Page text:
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Master Syllabus

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Administrative Unit: Art Department
Course Prefix and Number: ARTS 140
Course Title: 2-Dimensional Design
Number of:
Credit Hours 3
Lecture Hours 0
Lab Hours 6
Catalog Description:

Theoretical foundation for all the fine art production. Includes the study and application of the elements and principles of 2-dimensional design. $30 lab fee.

Course Rotation for Day Program: Offered Fall.
Text(s): Most current editions of the following:

Launching the Imagination
By Stewart, Mary (McGraw-Hill)
Course Learning Outcomes
  1. Demonstrate technical skills in the use of two-dimensional design tools and materials.
  2. Create imaginative designs using traditional art studio techniques.
  3. Create compositions with unity and variety.
  4. Create designs using appropriate and creative manipulation of line, shape, texture and color.
  5. Demonstrate strong two-dimensional design vocabulary.
Major Topics/Skills to be Covered:
  • Introduction to the basic elements, tools and techniques of two-dimensional design
  • Line: actual, calligraphic and implied
  • Shape: rectilinear, curvilinear, geometric, organic, representational, nonobjective and abstract shapes
  • Texture: visual or tactile surface of a shape
  • Color: hue, value, intensity, temperature, saturation, tint, shade, tone and chroma
  • Other basic principles: unity and variety, weight and gravity, asymmetry and symmetry, scale and proportion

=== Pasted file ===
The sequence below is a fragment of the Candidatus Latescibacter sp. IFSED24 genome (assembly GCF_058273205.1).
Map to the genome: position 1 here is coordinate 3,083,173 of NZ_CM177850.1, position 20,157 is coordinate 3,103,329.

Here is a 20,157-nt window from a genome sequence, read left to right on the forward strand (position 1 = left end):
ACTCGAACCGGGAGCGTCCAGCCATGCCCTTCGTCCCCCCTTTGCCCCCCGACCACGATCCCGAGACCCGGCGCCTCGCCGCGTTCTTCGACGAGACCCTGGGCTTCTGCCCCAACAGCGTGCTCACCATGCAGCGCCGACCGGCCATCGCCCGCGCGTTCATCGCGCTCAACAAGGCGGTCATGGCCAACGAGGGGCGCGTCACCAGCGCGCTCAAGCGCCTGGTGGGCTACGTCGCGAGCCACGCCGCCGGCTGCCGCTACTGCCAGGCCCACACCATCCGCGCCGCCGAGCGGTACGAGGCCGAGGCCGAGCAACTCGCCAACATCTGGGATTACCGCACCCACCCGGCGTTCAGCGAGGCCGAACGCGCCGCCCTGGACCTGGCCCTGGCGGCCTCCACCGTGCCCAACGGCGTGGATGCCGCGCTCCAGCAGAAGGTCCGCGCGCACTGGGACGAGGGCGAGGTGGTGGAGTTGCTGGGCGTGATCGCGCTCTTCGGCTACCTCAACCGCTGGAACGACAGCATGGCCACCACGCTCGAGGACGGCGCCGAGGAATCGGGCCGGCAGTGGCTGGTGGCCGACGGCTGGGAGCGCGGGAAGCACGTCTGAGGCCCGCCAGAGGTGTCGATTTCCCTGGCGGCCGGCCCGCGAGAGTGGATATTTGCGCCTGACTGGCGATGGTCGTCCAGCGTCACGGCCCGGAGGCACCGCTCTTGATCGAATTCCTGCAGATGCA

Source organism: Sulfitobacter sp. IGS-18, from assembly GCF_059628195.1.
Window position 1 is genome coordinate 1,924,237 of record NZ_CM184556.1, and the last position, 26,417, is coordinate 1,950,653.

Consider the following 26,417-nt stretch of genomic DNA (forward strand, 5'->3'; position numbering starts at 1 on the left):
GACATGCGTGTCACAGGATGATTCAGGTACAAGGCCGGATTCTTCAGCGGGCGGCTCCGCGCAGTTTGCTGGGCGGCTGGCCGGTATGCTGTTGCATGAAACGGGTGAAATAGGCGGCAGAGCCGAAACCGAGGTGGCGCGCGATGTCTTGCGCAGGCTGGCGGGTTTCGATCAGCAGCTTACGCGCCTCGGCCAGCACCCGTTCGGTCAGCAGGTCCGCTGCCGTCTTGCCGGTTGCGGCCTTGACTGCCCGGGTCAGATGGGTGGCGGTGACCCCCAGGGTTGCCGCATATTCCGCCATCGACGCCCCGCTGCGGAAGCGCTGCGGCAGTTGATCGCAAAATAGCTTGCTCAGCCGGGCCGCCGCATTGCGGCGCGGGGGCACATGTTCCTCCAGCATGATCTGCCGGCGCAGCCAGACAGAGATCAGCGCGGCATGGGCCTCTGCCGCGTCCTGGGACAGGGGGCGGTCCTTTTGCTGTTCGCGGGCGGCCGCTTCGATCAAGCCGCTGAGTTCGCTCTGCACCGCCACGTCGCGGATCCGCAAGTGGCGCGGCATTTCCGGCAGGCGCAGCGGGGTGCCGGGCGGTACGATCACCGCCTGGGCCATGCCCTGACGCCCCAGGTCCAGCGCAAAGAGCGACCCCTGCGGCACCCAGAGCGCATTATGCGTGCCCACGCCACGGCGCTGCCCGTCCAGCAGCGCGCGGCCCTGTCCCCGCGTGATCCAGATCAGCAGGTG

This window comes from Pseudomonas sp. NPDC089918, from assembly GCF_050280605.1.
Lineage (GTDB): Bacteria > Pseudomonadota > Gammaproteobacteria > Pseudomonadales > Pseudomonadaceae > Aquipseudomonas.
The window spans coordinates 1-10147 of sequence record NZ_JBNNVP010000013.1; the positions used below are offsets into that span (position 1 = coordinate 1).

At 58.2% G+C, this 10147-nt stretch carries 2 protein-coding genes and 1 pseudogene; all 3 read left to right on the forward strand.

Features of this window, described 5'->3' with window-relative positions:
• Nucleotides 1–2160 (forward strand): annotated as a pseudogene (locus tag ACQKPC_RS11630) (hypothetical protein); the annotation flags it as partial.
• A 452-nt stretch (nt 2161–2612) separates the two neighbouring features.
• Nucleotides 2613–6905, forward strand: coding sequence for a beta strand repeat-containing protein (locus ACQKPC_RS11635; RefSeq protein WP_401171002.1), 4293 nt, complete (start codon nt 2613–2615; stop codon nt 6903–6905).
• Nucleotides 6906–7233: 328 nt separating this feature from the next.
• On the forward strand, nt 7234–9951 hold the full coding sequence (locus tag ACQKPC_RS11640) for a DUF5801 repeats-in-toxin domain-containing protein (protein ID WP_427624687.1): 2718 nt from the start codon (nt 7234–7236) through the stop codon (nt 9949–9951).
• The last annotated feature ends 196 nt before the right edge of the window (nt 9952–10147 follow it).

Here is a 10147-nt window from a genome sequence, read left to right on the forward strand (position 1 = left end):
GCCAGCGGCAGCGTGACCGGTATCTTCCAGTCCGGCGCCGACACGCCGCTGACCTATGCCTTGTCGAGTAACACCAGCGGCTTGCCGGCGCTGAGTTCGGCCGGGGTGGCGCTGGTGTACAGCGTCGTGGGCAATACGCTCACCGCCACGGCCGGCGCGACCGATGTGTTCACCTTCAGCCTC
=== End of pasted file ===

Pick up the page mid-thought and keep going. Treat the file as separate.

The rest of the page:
Recommended maximum class size for this course: 20

Library Resources:

Online databases are available at You may access them from off-campus using your CougarTrack login and password when prompted.

Prepared by: Danielle Langdon Date: August 26, 2015
NOTE: The intention of this master course syllabus is to provide an outline of the contents of this course, as specified by the faculty of Columbia College, regardless of who teaches the course, when it is taught, or where it is taught. Faculty members teaching this course for Columbia College are expected to facilitate learning pursuant to the course learning outcomes and cover the subjects listed in the Major Topics/Skills to be Covered section. However, instructors are also encouraged to cover additional topics of interest so long as those topics are relevant to the course's subject. The master syllabus is, therefore, prescriptive in nature but also allows for a diversity of individual approaches to course material.

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